Basel Convention’s tenth Conference of Parties (COP 10) proved the sceptics wrong. It achieved a major breakthrough on the final day when 178 Parties agreed to allow an early entry into force of law of the Basel Ban Amendment.
The Ban Amendment prohibits all export of hazardous wastes, including electronic wastes and obsolete ships from developed to developing countries.
The deal was brokered by the Indonesia and Switzerland Country Led Initiative (CLI) and was strongly promoted by the developing countries, China, the European Union and non-profits, including the Center for International Environmental Law, the NGO Platform on Shipbreaking and the Basel Action Network.
The CLI draft decision includes three mutually supportive elements: entry into force of the Ban Amendment; environmentally sound management (ESM) of hazardous wastes; and legal clarity around key Convention provisions.
The Ban Amendment, adopted in 1994, effectively bans, as of 1 January, 1998, all forms of hazardous waste exports from the 29 wealthiest countries of the Organization of Economic Cooperation and Development (OECD) to non-OECD countries. But the Ban Amendment had been stalled for all these years due to uncertainty over how to interpret the Convention.
17 more have to ratify ban
Now it has been decided that the Ban Amendment will go into force when 68 of the 90 countries that were Parties to the Convention in 1995, ratify the agreement. This has been determined on the basis of 'fixed time approach'. Fifty-one countries have already ratified the amendment; 17 more are needed to ratify it. It is expected that this can be achieved in two to three years. At present, there are 178 Parties to the Convention.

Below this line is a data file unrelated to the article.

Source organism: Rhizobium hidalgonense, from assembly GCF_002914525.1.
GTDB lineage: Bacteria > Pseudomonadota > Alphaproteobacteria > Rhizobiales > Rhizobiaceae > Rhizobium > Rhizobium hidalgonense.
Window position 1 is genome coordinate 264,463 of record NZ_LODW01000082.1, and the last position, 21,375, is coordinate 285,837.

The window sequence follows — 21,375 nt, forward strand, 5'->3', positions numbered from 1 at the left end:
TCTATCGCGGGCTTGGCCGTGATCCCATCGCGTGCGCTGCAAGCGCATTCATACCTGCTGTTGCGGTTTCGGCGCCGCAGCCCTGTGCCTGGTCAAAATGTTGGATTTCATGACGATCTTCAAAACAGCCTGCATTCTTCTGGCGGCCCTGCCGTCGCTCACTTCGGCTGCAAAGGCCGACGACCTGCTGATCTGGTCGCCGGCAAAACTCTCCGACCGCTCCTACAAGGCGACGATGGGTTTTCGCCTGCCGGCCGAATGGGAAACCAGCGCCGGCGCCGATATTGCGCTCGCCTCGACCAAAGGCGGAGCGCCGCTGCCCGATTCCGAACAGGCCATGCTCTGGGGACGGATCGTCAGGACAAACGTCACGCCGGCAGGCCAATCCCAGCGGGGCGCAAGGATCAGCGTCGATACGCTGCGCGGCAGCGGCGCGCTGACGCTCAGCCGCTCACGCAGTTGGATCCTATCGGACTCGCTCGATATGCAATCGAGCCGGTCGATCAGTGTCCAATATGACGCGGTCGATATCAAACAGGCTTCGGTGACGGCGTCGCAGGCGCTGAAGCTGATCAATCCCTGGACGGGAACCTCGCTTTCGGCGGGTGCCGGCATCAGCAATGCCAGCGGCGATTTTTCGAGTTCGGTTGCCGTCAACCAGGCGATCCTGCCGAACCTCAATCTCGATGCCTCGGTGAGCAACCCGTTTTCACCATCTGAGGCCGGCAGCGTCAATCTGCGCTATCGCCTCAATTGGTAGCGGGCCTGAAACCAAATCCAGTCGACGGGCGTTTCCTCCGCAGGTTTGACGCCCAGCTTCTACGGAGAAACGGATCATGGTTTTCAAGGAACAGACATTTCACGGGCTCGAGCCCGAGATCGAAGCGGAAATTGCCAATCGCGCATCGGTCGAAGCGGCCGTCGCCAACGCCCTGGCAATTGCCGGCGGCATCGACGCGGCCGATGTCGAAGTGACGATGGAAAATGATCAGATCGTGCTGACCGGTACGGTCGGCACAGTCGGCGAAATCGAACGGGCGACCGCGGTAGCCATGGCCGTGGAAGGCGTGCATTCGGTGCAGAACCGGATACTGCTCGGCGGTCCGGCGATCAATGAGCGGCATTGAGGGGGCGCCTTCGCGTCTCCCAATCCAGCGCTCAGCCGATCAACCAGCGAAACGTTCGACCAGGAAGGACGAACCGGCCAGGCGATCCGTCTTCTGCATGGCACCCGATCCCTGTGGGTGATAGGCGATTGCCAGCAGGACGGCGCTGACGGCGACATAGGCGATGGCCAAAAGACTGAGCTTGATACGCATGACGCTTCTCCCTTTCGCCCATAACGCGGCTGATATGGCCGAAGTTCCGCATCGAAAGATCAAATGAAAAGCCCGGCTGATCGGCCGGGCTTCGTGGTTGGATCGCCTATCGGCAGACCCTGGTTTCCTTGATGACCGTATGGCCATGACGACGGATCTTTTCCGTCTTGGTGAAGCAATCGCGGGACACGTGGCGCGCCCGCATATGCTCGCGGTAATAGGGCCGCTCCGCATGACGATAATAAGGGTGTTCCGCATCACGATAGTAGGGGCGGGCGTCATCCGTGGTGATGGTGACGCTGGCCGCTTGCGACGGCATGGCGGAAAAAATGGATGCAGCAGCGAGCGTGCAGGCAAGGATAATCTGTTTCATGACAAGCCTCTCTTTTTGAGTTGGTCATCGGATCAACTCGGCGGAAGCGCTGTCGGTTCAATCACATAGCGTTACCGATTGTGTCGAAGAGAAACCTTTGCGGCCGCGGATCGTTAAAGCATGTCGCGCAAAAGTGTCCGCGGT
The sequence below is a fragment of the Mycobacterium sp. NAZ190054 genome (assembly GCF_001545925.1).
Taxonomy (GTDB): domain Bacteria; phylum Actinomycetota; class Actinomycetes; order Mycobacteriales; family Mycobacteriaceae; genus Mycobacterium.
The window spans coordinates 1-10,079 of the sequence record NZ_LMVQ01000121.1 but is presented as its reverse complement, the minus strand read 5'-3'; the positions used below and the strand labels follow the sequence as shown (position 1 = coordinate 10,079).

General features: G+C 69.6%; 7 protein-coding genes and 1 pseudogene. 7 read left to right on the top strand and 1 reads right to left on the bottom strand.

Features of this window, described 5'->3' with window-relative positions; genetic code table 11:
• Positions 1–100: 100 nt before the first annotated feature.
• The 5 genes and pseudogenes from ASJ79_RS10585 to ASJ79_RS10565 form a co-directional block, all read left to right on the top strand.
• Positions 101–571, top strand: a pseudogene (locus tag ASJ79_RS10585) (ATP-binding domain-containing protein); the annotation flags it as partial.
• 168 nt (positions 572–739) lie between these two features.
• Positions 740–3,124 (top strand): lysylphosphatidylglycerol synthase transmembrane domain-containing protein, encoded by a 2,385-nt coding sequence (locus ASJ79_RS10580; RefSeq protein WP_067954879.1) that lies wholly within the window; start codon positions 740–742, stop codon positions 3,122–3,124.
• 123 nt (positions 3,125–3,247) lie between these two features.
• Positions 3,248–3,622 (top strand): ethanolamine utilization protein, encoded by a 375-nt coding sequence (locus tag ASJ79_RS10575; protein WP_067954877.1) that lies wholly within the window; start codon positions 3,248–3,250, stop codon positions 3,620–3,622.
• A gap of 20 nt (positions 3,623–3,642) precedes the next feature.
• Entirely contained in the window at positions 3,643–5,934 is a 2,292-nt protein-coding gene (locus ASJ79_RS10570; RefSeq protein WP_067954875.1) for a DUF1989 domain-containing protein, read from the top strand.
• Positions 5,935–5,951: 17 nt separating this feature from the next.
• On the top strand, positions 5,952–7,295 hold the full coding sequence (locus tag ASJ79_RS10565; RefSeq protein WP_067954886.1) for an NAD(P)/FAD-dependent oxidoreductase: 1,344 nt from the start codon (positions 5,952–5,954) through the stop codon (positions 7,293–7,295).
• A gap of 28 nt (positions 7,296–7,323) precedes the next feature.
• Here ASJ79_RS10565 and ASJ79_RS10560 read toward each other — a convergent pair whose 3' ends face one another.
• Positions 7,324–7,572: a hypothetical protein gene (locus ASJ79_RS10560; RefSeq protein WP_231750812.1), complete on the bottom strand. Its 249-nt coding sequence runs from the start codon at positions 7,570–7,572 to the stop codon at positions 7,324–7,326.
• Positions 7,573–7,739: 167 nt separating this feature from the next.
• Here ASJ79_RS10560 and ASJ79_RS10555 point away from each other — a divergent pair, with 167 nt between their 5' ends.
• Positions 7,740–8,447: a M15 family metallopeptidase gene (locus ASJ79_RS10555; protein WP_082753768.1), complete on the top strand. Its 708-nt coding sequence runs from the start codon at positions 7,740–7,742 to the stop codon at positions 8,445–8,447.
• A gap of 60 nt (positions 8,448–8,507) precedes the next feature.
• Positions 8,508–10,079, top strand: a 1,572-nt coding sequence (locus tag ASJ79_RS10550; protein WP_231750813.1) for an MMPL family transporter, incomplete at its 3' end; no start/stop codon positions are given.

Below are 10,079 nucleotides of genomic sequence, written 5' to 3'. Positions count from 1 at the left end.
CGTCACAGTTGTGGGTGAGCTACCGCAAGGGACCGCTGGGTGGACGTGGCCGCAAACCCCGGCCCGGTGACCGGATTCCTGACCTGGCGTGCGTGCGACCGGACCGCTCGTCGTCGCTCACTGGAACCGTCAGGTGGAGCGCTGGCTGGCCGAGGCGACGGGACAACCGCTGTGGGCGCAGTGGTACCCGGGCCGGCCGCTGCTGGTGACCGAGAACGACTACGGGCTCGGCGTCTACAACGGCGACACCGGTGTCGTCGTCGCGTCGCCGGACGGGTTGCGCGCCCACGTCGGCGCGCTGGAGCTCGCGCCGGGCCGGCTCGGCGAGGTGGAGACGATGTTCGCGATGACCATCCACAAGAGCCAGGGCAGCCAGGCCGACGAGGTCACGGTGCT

“Finally, the blockade has been lifted and the Basel Ban that has been held hostage now for many years is liberated. The Ban Amendment ensures that developing countries are not convenient dumping grounds for toxic factory waste, obsolete ships containing asbestos, or old computers coming from affluent countries. It enforces the Basel Convention obligation that all countries manage their own hazardous waste,” said Jim Puckett, Executive Director of the Basel Action Network.
Support for the Ban has been very strong from a vast majority of countries, including China, the European Union, and developing countries. Countries that opposed the Basel Ban in the past, including Canada, Australia, New Zealand, Japan and India, decided to withdraw their opposition to allowing its entry into force at the earliest possible date. The United States has also opposed the ban but is not a Party of the Convention.
Already 33 of the 41 developed countries on whom the export ban applies have implemented it nationally, but the decision on the final day means that more countries will feel the diplomatic pressure to ratify, and countries such as the United States who have never ratified the Convention will have to accept the ban as an integral part of the Convention once it enters force.
Basel Convention v Hong Kong Convention
In a related development, Basel Parties disagreed that the International Maritime Organization’s Hong Kong Convention on ship recycling, provided a level of control equal to that of the Basel Convention. Legal experts and developing countries in attendance voiced the concern that because the Hong Kong Convention has no intention of minimising movement of toxic ships to developing countries, it was not sufficient, not legally equivalent, and therefore the Basel Convention must continue to be active to prevent the dumping of old toxic ships on the beaches of developing countries.
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